First off, I'd like to apologise in advance if I gush but damn I love this game! When I first turned it on, after years of anticipation, and a brief taste at this year’s E3, I had high hopes. Upper atmosphere-like expectations that had me giddy the whole way home from the midnight launch. I very nearly trembled with excitement. I was, of course, disappointed. It didn't look as great as I hoped.
The controls were good and felt like the Zelda
I knew, but they also seemed to have the same issues I'd known since 1999's Ocarina of Time
. Was this really all that three years of the big N's best developers could muster? In spite of my initial let down, I pressed on. I herded some goats, helped out a remorseful cat and put up with an obstinate girl who stole my horse. Then, magic happened. The story slowly, oh so slowly, began to unfold. Hours rolled by, and I was completely sucked in.
I was around five hours in when I got to the first dungeon. I’d already fought multiple enemies, explored a patch of land as big as the Hyrule field from Ocarina of Time
and learned a fighting technique or two. It was then that it struck me, the biggest difference between this and previous Zeldas
was not in its graphic presentation, nor its new Wii-specific control scheme. What makes this Zelda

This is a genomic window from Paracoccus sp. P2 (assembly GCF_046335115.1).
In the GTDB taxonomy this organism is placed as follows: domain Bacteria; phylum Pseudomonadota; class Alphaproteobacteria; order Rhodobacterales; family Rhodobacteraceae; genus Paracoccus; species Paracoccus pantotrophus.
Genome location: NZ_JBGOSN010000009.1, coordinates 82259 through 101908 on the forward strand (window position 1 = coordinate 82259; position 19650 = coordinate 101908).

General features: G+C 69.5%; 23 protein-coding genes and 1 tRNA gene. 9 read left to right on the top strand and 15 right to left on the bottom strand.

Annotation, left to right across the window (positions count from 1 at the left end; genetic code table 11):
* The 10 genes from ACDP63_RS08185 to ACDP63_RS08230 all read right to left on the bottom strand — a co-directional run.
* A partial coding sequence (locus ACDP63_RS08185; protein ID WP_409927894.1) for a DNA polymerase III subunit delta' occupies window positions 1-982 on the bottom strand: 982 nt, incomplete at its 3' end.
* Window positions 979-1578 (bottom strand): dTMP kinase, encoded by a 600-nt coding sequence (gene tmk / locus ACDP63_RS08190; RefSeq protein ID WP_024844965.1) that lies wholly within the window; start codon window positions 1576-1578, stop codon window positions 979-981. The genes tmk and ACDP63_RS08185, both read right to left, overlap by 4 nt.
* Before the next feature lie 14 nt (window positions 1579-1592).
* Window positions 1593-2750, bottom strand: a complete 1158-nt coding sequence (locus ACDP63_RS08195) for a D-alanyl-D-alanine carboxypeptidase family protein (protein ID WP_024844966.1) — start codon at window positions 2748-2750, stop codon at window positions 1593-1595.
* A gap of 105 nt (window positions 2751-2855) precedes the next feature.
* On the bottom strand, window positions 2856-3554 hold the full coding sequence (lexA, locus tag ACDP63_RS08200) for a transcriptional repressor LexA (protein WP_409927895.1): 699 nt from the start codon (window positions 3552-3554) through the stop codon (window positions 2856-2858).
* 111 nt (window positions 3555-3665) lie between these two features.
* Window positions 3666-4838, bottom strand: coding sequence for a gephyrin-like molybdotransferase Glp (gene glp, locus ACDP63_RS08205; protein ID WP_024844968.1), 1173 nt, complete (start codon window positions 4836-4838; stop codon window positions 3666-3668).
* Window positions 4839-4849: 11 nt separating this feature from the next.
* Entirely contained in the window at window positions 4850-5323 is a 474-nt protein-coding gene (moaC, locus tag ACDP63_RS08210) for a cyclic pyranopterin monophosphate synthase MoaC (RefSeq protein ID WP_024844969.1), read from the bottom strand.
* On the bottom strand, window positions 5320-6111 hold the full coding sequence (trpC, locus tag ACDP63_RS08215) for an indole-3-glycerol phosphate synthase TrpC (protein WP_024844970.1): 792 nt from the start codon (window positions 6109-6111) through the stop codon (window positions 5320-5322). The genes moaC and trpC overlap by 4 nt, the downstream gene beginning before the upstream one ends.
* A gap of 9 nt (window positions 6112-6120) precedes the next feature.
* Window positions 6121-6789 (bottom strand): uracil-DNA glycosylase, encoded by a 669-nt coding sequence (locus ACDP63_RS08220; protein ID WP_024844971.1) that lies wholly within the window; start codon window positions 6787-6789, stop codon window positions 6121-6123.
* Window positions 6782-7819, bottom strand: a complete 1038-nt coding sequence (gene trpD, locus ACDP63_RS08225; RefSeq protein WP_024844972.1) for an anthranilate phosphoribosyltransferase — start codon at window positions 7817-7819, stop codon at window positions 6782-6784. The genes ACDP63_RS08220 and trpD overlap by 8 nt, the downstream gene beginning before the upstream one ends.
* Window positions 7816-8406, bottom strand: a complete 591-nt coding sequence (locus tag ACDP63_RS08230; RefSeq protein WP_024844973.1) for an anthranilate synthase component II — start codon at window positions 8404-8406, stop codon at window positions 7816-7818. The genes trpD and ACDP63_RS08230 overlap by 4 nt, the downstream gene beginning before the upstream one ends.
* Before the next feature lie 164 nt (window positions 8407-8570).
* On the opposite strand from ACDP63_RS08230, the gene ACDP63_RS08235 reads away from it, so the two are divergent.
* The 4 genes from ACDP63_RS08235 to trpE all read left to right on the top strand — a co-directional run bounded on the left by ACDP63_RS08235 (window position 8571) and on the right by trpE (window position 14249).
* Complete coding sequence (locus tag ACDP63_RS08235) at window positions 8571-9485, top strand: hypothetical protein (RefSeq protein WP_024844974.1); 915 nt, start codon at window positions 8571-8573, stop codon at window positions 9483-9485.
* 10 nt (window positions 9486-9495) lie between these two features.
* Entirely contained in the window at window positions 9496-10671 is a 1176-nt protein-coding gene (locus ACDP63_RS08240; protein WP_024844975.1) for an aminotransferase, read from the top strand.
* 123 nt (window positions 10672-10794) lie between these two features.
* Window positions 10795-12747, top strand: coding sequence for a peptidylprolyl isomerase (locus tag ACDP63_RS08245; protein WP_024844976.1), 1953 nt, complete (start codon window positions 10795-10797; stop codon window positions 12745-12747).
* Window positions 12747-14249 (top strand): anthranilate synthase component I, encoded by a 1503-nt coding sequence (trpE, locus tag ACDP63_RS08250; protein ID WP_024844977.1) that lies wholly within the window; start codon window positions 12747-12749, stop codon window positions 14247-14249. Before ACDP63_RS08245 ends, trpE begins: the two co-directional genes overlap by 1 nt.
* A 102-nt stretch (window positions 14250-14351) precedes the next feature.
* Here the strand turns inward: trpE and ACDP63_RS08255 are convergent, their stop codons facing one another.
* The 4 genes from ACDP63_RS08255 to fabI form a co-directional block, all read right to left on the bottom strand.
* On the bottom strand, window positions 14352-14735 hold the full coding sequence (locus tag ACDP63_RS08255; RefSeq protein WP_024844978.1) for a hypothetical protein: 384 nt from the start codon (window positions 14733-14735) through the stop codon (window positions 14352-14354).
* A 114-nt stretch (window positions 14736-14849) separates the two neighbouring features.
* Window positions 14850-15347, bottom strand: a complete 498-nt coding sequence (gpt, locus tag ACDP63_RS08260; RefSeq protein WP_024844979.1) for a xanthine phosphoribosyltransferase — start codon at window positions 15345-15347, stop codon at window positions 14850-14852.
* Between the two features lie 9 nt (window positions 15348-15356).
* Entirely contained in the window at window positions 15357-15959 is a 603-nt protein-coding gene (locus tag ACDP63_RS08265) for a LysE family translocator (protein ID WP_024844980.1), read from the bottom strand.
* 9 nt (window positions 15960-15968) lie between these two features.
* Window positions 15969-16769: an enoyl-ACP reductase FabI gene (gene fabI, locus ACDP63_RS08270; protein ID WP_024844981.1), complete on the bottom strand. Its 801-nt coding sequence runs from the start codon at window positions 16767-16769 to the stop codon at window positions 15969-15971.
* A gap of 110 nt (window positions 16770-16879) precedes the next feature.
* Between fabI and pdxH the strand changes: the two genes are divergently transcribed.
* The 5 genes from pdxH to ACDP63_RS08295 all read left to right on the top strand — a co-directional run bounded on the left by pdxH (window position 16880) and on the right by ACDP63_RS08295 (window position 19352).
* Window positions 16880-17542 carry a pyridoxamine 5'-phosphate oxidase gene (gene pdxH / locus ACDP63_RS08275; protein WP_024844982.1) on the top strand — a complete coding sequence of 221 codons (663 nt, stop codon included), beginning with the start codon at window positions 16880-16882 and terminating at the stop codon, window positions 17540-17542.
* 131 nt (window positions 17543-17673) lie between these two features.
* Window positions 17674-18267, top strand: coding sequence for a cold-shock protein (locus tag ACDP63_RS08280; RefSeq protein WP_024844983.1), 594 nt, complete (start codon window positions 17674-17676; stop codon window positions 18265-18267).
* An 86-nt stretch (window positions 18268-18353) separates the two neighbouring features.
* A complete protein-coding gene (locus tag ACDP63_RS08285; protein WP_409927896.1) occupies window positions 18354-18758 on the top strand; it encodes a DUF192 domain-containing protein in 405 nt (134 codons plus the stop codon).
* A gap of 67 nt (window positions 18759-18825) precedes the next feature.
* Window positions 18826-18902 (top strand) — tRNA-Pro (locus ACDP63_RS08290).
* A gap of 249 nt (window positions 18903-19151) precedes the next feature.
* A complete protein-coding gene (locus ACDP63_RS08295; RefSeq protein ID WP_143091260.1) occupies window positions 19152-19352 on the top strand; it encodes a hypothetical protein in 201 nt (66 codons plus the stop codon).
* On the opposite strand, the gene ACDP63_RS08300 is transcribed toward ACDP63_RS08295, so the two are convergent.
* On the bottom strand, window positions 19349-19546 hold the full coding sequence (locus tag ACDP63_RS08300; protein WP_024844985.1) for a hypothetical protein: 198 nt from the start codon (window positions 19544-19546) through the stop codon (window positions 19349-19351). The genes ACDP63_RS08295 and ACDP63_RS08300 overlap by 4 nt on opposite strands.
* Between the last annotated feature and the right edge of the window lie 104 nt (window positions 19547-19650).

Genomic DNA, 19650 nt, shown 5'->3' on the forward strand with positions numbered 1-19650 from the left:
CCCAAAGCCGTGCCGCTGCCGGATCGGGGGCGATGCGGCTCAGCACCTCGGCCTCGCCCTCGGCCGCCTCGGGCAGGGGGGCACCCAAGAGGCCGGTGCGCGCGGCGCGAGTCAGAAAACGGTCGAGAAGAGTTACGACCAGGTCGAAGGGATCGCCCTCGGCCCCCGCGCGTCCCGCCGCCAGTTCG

special is how well its story is not only written but how it is told. In between the nine main dungeons is a deeper, more well-told story than I had ever hoped for.
Now that I've seen every square inch of the latest version of Hyrule, killed everything from a tiny rat to a giant sea monster, and dramatically rescued all sorts of things via exciting horseback sword play, I can safely say, this is the "best Zelda
ever". There, I said it. Look for that on the back of the platinum edition next year.
Everything about this game is just as good or better than its predecessors. The world has the stunning “realistic fairy tale” look of Ocarina of Time
, but thanks to a few more years of practice and better hardware the characters have beautifully believable expressions. Rather than messing with perfection, the control scheme matches that of the Wind Waker, but with better aiming and more tactile fighting thanks too the Wii Remote. Most of all though, for lack of a less clichéd' term, this game is epic.
The story, in as non-spoiler form as possible, is that you, Link, are charged with delivering a special sword from your village to Hyrule castle as a gift. On your way there however all hell breaks loose, so to speak, and the whole world as you know it is cast into perpetual twilight. Then you turn into a wolf, with earrings.
You come to find out, by way of the slightly annoying but still endearing creature Midna, that this is the work of the self-proclaimed king of twilight, Zant. Midna, who rides on your back while you're in wolf form, is a bit standoffish but appears to be interested in rebelling against the king and helping to restore your world to its once sunny self. Together you set off to talk to people, solve puzzles and save princesses.
Of course the first thing that grabbed my attention when starting the game up was the Wii “enhanced” control scheme. As you may or may not know, sword swinging and biting (when in wolf form) are mapped to the motion sensing in the Wii Remote itself. A quick shake of the Remote will unsheathe your sword and continued thrusts will string together multiple hit combos.